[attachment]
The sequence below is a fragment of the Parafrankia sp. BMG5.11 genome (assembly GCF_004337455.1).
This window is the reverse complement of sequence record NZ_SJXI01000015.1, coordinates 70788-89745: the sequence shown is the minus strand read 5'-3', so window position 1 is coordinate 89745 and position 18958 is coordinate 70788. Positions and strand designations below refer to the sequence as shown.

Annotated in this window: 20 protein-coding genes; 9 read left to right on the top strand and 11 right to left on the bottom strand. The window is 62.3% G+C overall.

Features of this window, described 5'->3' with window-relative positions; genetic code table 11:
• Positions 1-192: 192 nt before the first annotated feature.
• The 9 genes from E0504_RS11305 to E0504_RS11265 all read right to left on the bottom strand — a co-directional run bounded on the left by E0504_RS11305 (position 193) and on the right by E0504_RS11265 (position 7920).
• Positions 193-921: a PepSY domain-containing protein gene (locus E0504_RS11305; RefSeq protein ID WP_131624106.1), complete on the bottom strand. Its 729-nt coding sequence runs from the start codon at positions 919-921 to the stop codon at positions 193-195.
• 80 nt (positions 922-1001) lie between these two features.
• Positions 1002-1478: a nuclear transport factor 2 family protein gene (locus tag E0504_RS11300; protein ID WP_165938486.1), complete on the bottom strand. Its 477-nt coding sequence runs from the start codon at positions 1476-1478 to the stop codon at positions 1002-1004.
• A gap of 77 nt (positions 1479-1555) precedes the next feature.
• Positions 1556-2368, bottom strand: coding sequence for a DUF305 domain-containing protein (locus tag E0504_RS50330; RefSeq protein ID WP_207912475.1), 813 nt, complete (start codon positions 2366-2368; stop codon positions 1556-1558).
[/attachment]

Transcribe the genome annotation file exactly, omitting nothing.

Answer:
The sequence below is a fragment of the Parafrankia sp. BMG5.11 genome (assembly GCF_004337455.1).
This window is the reverse complement of sequence record NZ_SJXI01000015.1, coordinates 70788-89745: the sequence shown is the minus strand read 5'-3', so window position 1 is coordinate 89745 and position 18958 is coordinate 70788. Positions and strand designations below refer to the sequence as shown.

Annotated in this window: 20 protein-coding genes; 9 read left to right on the top strand and 11 right to left on the bottom strand. The window is 62.3% G+C overall.

Features of this window, described 5'->3' with window-relative positions; genetic code table 11:
• Positions 1-192: 192 nt before the first annotated feature.
• The 9 genes from E0504_RS11305 to E0504_RS11265 all read right to left on the bottom strand — a co-directional run bounded on the left by E0504_RS11305 (position 193) and on the right by E0504_RS11265 (position 7920).
• Positions 193-921: a PepSY domain-containing protein gene (locus E0504_RS11305; RefSeq protein ID WP_131624106.1), complete on the bottom strand. Its 729-nt coding sequence runs from the start codon at positions 919-921 to the stop codon at positions 193-195.
• 80 nt (positions 922-1001) lie between these two features.
• Positions 1002-1478: a nuclear transport factor 2 family protein gene (locus tag E0504_RS11300; protein ID WP_165938486.1), complete on the bottom strand. Its 477-nt coding sequence runs from the start codon at positions 1476-1478 to the stop codon at positions 1002-1004.
• A gap of 77 nt (positions 1479-1555) precedes the next feature.
• Positions 1556-2368, bottom strand: coding sequence for a DUF305 domain-containing protein (locus tag E0504_RS50330; RefSeq protein ID WP_207912475.1), 813 nt, complete (start codon positions 2366-2368; stop codon positions 1556-1558).